At the far side of unhealthy culture is the toxic zone—a hostile environment where abusive patterns of interaction inflict mental, emotional, and psychological harm. It’s easy to assume that they are fairly uncommon. That would be a big mistake. We conducted a global employee survey in which we asked 961 employees across a variety of industries and organizations this question: “Have you ever worked in a toxic culture?” Nearly nine in ten (86%) of those surveyed said they had.
In our research, we discovered a crucial distinction: Some employees worked with actively toxic leaders who, themselves, engaged in toxic behaviors, while others worked with passively complicit leaders who allowed others to be toxic without consequence.
After an abusive episode, most actively toxic leaders are more concerned about their image than the harm they cause. Nearly always remorseless, actively toxic leaders tend to focus on impression management. Specifically, they tend to display one or a combination of three common patterns of deflection—denial, blame, and excuse. Most actively toxic leaders must be removed from people management positions. Our research suggests that only 5 percent are coachable. The rest should be managing resources, not leading people.
The motivational profile of a passively complicit leader is often quite different. They represent the negligent side of leadership, tolerating cycles of mistreatment through the enabling behavior of being passive, aloof, or absent. Some believe the fear others induce through toxic behavior is productive and provides accountability that they, themselves, are either unable or unwilling to provide. Some are intimidated by the toxic members of their teams, and despite their positional power, yield to the influence of bullies and abusers. Finally, some passively complicit leaders are preoccupied with other things, and it is that aloofness that makes them dangerous. Fortunately, passively complicit leaders are almost always coachable if given honest feedback and the opportunity to improve.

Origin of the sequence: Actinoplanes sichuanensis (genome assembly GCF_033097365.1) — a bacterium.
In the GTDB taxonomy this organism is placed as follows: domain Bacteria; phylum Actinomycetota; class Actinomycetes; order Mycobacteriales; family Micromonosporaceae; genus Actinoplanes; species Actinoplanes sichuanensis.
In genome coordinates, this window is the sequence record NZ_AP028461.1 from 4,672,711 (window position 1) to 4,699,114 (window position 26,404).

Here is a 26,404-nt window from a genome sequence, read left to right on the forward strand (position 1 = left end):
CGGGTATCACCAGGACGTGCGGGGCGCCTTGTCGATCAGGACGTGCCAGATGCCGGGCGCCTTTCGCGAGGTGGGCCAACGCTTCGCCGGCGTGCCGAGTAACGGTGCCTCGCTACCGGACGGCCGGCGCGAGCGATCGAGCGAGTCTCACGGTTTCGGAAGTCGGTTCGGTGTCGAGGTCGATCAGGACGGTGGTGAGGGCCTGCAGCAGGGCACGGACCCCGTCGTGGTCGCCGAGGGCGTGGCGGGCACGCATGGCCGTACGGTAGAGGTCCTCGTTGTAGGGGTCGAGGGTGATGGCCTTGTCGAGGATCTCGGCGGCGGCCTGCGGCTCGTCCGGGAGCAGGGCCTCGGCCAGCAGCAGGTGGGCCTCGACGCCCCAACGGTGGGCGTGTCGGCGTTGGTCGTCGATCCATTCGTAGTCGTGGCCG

Remember, teams and organizations don’t outperform their leaders, they reflect them.Sources of toxicity must be identified and either removed or coached.
To assess your personal impact on the psychological safety of your team, ask yourself the following seven questions:
Consider this: We include naturally in childhood and exclude unnaturally in adulthood. Why? Exclusionary behavior is learned behavior, the result of bias acquired through socialization. That bias may be conscious or unconscious. How, then, do you root out exclusionary bias, behavior, and policy?
Innovation is a team sport. It comes easier and faster when you work together. If you're going to create solutions to difficult problems or find new ways to exploit opportunities you'll need innovation. Here are the five steps to innovating with your team: